Tuesday, 26 June 2018

South on the South Oxford

We've left the Grand Union and are now heading towards Banbury on the Oxford Canal.  Last Thursday we left the Saltisford Arm at Warwick and went down the two Cape Locks and over the River Avon.  From there it is all uphill to reach the summit level of the Oxford Canal (about 375 feet above sea level) where we are now.
The pub by the Cape Locks is called "The Cape of Good Hope".  We've no idea why it is called that and have been unable to find the answer.  We ate there on Tuesday evening and it was very good and reasonably priced.

This is the aqueduct where the Grand Union crosses the River Avon.  Perhaps one day there will be locks connecting the two which would save all the locks up the Hatton flight and down the Stratford Locks.

A little further on the canal crosses over the railway too.

Going up wide locks in a narrowboat can be difficult but the Grand Union Locks seem to be OK.  Just open one paddle on the same side as the boat and the upwelling water pushes the boat firmly against the side.

This is looking back to Welsh Road Lock, one of a number of single locks before we got to Bascote where there is a short flight of two single locks and a double staircase.  In case you're wondering why we've left a top gate open that's because there is a boat coming to use it!

Here is Leo going up the Bascote staircase.  We managed to pass a single narrowboat in the staircase which is always fun.


We moored near Long Itchington and walked in to see the village and the church shown here.  The village was very quiet and peaceful with a village pond and several pubs. 
On Saturday we climbed the Stockton Locks, all 10 of them, and passed Calcutt Marina shown here before going up the 3 Calcutt Locks to reach Napton Junction with the Oxford Canal.  The iron bridge in the marina reminded us of the 'Horseley Iron Works' bridges around Braunston and elsewhere but it was in fact made in 2006.

In one of the pounds of the Calcutt Locks is a hire company base.  Handy for showing your customers how to operate a lock.

And here we are at Napton Junction turning right onto the Oxford Canal.  Left would have taken us to Braunston.
We moored soon after the junction and on Sunday we only cruised for a mile and a half to moorings near the Folly Inn where we had Sunday lunch and our son David popped in to see us on his way back south after a weekend away.
Napton is famous for its windmill, seen here from the canal.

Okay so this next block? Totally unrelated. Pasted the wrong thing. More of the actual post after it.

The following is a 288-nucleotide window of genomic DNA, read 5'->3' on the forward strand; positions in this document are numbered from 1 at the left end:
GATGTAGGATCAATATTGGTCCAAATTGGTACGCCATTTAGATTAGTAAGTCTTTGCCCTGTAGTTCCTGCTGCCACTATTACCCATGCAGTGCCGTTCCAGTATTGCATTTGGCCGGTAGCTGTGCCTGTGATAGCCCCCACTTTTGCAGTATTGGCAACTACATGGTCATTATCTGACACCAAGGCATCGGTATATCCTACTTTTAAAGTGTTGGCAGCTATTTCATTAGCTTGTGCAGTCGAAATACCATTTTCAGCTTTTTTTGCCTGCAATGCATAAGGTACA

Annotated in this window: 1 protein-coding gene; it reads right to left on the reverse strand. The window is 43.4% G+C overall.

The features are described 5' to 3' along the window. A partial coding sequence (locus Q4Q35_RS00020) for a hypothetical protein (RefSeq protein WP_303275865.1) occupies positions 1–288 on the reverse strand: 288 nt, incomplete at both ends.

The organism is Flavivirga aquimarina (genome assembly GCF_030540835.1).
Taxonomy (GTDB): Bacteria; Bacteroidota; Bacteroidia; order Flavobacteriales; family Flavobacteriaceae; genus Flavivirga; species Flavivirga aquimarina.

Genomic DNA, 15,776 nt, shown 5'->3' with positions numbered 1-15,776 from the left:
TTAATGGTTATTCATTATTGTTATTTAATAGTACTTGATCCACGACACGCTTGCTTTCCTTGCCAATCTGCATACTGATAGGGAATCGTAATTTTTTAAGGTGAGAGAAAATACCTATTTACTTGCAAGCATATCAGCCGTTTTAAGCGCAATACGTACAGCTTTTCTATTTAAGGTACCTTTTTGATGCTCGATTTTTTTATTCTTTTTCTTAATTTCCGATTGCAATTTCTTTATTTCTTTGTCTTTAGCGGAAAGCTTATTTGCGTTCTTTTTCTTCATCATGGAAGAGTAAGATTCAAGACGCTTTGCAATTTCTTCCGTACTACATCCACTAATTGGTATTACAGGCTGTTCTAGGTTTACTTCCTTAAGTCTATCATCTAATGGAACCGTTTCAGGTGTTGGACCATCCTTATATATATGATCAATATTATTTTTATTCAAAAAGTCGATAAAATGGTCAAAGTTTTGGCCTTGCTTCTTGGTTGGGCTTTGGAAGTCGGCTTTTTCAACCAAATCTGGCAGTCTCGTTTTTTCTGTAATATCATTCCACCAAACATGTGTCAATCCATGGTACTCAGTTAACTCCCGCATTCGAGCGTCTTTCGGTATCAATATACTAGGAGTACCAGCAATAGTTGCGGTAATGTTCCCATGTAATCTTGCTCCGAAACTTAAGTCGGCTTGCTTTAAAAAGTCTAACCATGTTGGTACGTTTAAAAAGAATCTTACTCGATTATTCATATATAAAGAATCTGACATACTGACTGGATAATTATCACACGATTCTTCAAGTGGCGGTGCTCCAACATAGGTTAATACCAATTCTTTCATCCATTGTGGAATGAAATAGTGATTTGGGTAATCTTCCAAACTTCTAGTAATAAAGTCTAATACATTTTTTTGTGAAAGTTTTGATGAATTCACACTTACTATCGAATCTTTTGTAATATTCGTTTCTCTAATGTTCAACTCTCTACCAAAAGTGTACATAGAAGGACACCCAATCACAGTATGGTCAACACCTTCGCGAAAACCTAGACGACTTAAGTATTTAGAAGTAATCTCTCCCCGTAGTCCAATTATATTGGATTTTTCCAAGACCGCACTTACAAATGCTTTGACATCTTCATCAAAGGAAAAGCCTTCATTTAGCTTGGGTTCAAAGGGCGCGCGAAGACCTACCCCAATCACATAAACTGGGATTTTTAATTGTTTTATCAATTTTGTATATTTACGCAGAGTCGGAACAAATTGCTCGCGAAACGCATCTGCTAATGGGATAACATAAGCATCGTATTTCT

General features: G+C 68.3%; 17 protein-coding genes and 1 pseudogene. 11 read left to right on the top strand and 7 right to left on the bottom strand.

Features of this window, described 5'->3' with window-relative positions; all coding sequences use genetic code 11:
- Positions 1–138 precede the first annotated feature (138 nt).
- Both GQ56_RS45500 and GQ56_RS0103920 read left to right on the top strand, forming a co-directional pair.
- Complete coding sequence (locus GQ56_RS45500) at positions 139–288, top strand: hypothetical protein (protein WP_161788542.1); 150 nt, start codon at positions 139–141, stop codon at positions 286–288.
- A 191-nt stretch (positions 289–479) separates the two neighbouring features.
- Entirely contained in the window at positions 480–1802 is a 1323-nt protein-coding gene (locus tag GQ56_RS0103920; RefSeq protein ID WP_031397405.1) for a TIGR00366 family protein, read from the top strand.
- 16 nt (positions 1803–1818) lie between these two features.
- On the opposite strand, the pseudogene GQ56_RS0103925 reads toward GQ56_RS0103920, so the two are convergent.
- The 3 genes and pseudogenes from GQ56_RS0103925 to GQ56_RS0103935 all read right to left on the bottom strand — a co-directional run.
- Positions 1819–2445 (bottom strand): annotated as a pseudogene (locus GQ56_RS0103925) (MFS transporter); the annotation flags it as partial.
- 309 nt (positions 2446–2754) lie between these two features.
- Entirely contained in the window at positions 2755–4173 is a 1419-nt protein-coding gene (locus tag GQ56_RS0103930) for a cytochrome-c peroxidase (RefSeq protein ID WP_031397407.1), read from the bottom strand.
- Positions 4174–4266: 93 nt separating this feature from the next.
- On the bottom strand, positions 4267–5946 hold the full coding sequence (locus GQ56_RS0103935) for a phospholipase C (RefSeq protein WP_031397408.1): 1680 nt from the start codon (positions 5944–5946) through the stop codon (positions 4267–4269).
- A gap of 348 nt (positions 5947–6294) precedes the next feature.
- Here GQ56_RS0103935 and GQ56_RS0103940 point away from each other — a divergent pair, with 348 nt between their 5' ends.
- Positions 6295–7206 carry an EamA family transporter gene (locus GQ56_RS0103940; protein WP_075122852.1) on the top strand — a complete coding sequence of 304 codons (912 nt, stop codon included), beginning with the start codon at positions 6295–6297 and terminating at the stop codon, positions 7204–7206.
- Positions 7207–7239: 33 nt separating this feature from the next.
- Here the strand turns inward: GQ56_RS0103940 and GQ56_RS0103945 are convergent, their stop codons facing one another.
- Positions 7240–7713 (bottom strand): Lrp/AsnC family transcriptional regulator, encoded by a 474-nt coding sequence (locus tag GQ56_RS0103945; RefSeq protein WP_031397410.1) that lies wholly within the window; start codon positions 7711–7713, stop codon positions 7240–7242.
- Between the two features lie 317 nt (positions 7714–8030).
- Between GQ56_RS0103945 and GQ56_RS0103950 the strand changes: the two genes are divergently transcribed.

It is said that you can see seven counties from the top of Napton Hill.  We can't verify that but certainly you can see a long way as this panorama taken from near the windmill shows.

Sunday was also sheet washing day!

The Petunias on Leo's roof are doing really well at the moment.

This picture was taken about 10.30 at night.  These long days are lovely for boating especially when the weather has been so good this June.

This is the Folly Inn.  Good food and good beer at reasonable prices.  It was deserted on Sunday because England were playing Panama.  And winning 6-1!
After a lazy Sunday and having a good chat with David involving a second visit to the Folly Inn, we set off on Monday morning up the 9 Napton Locks.  We moored near the top of the locks and today (Tuesday) we've crossed the long and windy summit pound of the Oxford Canal.
This view is taken looking down from the first lock with Napton Hill behind.

We passed this narrowboat in a depression in a field.  We think a linking channel allowed it to be driven in and the link was then filled in so that they don't have to pay licence fees.  But we could be wrong.  It seems to be on a bit of a tilt for comfortable living.

The weather is that hot this week that we are forsaking the sun on the solar panel and looking for shade to keep the boat and ourselves cool.

We are finally seeing some swallows.  Where we moored last night there was a pillbox where a couple of swallows had a nest.  Three swallows were regularly hoovering up the flies along the canal.

This moorhen was clearly nest building too, perhaps for a second brood as we have seen lots of moorhen chicks already.

The Oxford Canal is well known for its lift bridges.  This was the first we have seen and fortunately is held open to give priority to boats.  No doubt we have plenty more coming which we will have to operate.
The Oxford is a lovely canal, winding, scenic and away from it all.  There now seem to be a fair number of boats on the move and we did have to wait for one boat ahead of us to go up the Napton Locks, the first time we've queued for a lock so far this year.  The next few days will see us going down from the summit level towards Banbury and Oxford.

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